May 10, 2011


by Jennifer Egan
336 pages, Corsair

Review by Marc Nash

Even though I wasn't on the Pulitzer Committee this year, I would heartily concur with their judgment to award A Visit From the Goon Squad their prize for fiction. You just know from the first ten pages that you're going to be in for a treat, and the novel never flagged, never failed to deliver even within its tricky and tricksy structure. The novel almost reads like a la Ronde, as the two main characters of Independent record mogul Bennie Salazar and his PA Sasha are connected to each of the other characters who are granted centre stage for each chapter. Though the novel nips back and forth between three generations, with characters reappearing or being alluded to in an earlier incarnation from when they were introduced to us, the reader doesn't require a power point document to keep a grip of them. Which is just as well, for Egan provides a daring chapter in a power point style and you know what? It really works too.

Each chapter works as a short story in itself. The fare is the normal human stuff, of loves, both thwarted and consummated; of foibles and missed opportunities; of starting over and reinventions. But each voice is amazingly distinct and the writing effortlessly lush and incisive. In the first story, Sasha is struggling with her kleptomania while out on a date. The tensions within her as she fights the impulse and throws her therapist's counseling against the impulses, are matched by the events themselves. There is a story set against the backdrop of an African safari with wonderfully drawn intersections of relationships between people gathered together in a strange environment.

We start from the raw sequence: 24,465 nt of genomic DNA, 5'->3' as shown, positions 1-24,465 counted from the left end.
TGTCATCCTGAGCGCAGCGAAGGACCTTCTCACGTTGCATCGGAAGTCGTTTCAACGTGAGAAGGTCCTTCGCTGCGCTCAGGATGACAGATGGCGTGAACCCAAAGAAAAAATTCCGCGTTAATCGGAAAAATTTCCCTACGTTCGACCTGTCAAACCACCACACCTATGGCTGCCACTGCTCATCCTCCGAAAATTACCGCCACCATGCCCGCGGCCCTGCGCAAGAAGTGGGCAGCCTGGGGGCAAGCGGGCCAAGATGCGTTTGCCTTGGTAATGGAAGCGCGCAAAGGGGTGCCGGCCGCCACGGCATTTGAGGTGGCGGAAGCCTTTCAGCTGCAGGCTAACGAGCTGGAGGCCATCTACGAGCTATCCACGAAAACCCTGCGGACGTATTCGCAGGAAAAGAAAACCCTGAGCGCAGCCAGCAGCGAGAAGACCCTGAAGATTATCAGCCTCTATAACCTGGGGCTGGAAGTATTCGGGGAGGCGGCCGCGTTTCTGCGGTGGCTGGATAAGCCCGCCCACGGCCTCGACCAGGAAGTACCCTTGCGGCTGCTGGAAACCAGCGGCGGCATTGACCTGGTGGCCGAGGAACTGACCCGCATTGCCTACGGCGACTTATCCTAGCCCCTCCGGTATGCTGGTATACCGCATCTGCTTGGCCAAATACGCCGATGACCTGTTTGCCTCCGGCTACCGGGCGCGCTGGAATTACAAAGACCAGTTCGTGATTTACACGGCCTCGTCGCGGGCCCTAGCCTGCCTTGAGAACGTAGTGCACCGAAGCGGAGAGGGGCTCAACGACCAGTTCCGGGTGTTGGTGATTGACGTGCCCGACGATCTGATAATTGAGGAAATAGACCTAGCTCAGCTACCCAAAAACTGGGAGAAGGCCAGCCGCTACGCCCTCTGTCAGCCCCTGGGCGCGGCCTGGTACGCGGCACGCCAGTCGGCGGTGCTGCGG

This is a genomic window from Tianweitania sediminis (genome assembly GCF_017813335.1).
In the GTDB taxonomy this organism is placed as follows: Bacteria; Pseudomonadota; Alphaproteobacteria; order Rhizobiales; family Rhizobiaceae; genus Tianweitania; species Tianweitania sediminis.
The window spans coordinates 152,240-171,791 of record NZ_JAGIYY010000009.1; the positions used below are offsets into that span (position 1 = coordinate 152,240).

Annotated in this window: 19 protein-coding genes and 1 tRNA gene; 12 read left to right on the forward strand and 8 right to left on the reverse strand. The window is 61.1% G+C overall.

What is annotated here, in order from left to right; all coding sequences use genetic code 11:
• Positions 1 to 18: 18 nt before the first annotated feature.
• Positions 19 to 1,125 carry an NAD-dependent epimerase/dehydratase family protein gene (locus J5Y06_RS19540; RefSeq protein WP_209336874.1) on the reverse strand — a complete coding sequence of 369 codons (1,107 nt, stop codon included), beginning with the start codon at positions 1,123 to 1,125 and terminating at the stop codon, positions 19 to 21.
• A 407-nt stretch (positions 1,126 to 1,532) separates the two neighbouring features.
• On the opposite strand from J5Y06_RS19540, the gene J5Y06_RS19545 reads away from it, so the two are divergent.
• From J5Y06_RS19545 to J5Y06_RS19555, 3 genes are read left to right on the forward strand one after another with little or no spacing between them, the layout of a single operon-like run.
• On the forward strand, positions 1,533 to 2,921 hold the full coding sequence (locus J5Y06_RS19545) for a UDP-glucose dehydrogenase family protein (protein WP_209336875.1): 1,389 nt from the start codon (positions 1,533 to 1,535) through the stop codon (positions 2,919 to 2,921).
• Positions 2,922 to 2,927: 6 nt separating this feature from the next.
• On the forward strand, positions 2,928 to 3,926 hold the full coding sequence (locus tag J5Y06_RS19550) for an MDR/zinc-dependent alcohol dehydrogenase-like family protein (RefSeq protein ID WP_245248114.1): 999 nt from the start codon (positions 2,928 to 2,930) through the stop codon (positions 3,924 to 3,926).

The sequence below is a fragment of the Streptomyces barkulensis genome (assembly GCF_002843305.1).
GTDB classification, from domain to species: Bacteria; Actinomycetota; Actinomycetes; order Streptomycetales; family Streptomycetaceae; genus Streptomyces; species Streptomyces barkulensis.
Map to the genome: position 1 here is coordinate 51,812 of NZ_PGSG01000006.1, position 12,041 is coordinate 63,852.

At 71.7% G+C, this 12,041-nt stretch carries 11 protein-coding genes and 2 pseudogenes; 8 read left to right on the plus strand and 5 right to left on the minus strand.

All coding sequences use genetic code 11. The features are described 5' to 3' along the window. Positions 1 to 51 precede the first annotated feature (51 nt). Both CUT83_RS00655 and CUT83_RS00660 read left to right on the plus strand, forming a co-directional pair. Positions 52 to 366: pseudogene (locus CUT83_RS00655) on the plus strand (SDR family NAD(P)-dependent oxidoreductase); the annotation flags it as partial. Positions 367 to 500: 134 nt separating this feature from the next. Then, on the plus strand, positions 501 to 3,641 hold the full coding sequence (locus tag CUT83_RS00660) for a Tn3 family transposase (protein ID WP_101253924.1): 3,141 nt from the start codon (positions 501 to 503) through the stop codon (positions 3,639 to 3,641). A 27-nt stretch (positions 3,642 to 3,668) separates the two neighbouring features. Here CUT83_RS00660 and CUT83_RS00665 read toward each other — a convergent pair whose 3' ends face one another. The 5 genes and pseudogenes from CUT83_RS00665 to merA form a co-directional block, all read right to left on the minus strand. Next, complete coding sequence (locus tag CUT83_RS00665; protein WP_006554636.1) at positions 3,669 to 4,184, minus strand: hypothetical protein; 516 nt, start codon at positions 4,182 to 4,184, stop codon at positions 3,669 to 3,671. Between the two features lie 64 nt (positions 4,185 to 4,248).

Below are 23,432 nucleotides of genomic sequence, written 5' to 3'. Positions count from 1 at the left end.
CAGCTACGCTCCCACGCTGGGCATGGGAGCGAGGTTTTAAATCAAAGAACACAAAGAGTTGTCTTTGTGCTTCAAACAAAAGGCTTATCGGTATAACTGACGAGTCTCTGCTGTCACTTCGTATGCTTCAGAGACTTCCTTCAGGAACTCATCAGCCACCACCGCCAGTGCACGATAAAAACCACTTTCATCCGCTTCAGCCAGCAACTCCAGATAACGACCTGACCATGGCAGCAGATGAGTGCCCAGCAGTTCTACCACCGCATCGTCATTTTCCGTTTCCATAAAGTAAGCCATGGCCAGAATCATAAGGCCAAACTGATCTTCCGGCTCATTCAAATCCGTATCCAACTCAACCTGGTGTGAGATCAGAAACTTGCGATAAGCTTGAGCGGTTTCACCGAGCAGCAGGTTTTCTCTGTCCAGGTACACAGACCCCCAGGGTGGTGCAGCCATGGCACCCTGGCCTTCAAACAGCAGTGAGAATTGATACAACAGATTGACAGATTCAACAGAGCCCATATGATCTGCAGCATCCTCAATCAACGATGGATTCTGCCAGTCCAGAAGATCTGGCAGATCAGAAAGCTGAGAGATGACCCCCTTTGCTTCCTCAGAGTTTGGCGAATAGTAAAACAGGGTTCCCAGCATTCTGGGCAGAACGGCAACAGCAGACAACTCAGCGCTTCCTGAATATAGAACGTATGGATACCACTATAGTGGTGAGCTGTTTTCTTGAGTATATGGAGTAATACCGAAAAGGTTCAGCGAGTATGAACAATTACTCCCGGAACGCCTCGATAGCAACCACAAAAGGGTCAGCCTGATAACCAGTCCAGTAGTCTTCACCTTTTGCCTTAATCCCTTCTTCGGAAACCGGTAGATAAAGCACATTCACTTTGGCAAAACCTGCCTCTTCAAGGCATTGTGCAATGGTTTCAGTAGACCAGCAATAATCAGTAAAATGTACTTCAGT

America seems always concerned with who is writing the next "American" novel in the wake of Roth and Delillo's epic works. Egan's characters, based around a rock and roll milieu, may just be too subcultural to represent the whole of the nation, but it is instructive that what starts out in youthful rebellion, pose, energy and thrill, ends up commercialised and marketed to children. The book is a sly and clever take on the defanging of ideals and ideas. The power point chapter and the final chapter tilt at language itself. The power point works so well, because the child utilising it employs power point graphic speech bubbles and arrows of directionality to represent (and inevitably simplify) her feelings and web of connections to other people. The final chapter, set in a notional near future, sees language further stripped down, through marketing buzz words annexing the power from words that used to hold true charge and meaning "English was full of these empty words - 'friend', and 'real' and 'story' and 'change'. And thus does Egan delightfully subvert her own rich arts demonstrated so expertly through the preceding chapters. The final guillotine stroke is the centrality of a future version of txt spk, which strips words down to just their basal phoneme letters. A book so rich in metaphor and turn of phrase, ending up with a language that can embody neither.


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